Hardline Conservatives Strategize At Rare Pre-Election Meeting
RENEE MONTAGNE, HOST:
No matter who wins on Tuesday, one group of Republican lawmakers is already looking past the presidential election. The House Freedom Caucus, 40 or so of the most conservative members of Congress, held a rare, pre-election strategy meeting this week in Washington. We reached Dave Brat on his cellphone back in his Virginia district. He backed Donald Trump early on and is a member of the Freedom Caucus.
DAVE BRAT: The mission statement of the House Freedom Caucus is just to try to pass legislation that's helpful to the American people. And that's been our message for two years. And, you know, people call us conservatives or right-wingers or call, you know, names and all that kind of thing. But people could just go Google the top five issues.
MONTAGNE: Well, those top five issues - in a single line, can you rattle them off?
BRAT: Yeah. I mean, the economy and jobs is just No. 1, by far. And then small business regulation is way up there. Obamacare is the No. 1 issue if you go door to door and say, what's hurting you? It's very clear to the average person that they're going to get the short end of the stick coming up in 10 years. And they want someone to put up a fight up in D.C. on their behalf.
MONTAGNE: You support Donald Trump, but you have to be considering - if Hillary Clinton wins, what is your next move? Are you going to be able to cross the aisle to work these things out?
BRAT: Well, I certainly hope so. If they want to work on any of those issues, I'm all in. What would compromise look like? In D.C., compromise only means one thing. It means more spending on everything so that you can get a yes vote, right? And then you look good, and you can get more money.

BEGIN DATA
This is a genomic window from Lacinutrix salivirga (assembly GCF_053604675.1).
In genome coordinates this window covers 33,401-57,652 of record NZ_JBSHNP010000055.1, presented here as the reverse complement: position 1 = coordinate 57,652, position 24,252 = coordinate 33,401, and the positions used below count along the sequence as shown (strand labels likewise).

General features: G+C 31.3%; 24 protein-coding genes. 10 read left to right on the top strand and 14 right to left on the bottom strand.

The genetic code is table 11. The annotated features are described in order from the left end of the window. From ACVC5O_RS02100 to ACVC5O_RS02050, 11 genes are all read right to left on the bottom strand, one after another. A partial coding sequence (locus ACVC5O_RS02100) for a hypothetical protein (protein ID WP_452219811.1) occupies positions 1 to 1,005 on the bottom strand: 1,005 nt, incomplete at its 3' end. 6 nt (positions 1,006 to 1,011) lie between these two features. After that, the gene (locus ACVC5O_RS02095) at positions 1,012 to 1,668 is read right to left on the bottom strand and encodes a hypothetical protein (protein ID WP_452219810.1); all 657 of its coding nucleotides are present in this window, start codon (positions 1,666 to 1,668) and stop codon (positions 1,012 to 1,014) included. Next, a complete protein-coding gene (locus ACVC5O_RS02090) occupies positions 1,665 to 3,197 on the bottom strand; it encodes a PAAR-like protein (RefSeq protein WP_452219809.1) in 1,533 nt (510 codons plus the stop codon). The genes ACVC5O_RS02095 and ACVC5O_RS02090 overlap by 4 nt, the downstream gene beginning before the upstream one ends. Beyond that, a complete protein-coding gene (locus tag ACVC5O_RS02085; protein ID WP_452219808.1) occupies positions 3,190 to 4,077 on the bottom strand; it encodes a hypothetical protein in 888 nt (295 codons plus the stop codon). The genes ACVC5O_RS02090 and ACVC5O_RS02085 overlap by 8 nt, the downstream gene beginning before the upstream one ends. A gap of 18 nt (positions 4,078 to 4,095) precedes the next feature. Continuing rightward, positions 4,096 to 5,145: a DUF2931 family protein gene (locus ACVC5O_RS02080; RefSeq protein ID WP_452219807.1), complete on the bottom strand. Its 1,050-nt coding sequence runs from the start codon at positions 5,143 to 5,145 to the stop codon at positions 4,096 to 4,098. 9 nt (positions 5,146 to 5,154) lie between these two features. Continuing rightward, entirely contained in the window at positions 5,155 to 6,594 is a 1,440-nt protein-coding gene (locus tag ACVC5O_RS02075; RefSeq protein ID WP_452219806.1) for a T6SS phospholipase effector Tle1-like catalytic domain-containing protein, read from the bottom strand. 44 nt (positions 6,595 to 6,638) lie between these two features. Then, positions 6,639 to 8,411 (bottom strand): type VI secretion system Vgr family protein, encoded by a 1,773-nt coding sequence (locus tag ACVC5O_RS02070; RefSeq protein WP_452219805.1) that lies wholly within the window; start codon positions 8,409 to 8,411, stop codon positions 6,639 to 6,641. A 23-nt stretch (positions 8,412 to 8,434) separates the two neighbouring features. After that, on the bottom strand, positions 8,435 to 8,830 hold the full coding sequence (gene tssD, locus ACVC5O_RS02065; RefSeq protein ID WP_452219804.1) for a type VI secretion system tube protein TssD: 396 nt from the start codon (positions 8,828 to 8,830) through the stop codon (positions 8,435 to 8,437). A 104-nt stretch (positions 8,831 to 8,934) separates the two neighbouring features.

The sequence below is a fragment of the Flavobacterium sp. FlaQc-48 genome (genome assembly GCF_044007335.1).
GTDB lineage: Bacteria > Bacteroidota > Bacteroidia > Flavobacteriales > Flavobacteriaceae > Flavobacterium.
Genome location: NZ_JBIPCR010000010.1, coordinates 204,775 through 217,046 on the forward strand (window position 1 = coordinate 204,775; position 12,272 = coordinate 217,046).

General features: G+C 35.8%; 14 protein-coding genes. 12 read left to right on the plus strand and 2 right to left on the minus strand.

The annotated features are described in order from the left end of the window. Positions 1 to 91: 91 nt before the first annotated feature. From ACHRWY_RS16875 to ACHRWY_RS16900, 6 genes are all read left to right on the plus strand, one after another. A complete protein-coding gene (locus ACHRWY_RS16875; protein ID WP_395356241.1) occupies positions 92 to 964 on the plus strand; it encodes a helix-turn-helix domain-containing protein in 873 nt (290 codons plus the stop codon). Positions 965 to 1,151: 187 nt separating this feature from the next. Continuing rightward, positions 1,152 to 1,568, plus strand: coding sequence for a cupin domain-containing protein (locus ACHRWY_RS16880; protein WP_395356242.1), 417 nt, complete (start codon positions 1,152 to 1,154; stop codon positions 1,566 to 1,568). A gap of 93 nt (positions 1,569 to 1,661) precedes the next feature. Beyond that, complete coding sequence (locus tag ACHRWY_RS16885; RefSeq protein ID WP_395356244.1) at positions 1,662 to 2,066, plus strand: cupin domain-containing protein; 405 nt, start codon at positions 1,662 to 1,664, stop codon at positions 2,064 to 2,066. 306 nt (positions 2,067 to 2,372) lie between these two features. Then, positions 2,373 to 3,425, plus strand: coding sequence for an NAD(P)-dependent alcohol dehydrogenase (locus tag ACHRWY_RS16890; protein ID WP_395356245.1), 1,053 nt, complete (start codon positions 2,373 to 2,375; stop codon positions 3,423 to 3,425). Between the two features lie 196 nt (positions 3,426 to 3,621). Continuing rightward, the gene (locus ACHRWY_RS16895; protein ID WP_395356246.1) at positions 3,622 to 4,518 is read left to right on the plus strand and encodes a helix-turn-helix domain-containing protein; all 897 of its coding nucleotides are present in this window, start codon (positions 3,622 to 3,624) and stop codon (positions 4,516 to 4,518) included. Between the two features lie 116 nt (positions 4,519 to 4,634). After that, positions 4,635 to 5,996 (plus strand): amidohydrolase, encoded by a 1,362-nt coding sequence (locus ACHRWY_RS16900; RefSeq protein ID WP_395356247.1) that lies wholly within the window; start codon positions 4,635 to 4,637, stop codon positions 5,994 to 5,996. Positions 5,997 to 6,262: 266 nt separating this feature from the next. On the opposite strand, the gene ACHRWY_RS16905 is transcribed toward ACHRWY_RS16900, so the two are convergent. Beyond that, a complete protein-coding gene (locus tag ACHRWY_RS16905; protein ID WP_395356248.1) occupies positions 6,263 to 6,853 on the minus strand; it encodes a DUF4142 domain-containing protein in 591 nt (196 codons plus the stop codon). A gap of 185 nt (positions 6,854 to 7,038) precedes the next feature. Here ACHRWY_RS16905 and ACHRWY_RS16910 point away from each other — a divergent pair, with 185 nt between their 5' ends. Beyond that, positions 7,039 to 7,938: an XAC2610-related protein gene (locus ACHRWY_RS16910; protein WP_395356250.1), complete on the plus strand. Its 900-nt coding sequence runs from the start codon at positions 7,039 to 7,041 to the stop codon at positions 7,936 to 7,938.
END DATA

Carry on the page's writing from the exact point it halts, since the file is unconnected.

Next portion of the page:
MONTAGNE: Four years ago, the Republicans conducted an autopsy on the party's failure to win the presidency. Are you thinking, yet, of lessons learned? And if so, what are you taking away from this campaign?
BRAT: If you can get our Republican elite to go along with the middle class and the small guy, then that's the lesson I see. It's very clear what we have to do. But I don't see any other way. The autopsy report on when Romney and Ryan lost said we ought to be scared of Hispanics, scared African-Americans, scared of women - you ought to be scared of your shadow. I mean, boy, that's the most dreary, pessimistic thing I ever heard.
I went to seminary. African-Americans are 90 percent Protestant. Hispanics are 95 percent Catholic. We all share the exact same first principles. If you can't win with that, I mean holy moly...
MONTAGNE: Well, scared of is one way of putting it. But another way I believe it was translated, that autopsy, was including all these groups. But that doesn't seem to be happening this time.
BRAT: Trump has made some indelicate remarks. I disagree with those. I've made it very clear. But inclusive up in D.C. has a bunch of meanings. But basically, when it comes time for the hard vote, say, on illegal immigration - what does it mean to be inclusive? Does it mean you violate the law of the land in order to be inclusive? That, in my view, would be a huge error.
Or does it mean you're inclusive and say, hey, let's welcome everybody. But let's have a rational system where we vet people and you don't allow people who are a national security threat. The Republican Party is the party that believes in the individual under the law. We've got to maintain that or you lose the country.
MONTAGNE: Republican Congressman Dave Brat represents Virginia's 7th District.
Thank you very much for joining us.
BRAT: Hey, anytime. Transcript provided by NPR, Copyright NPR.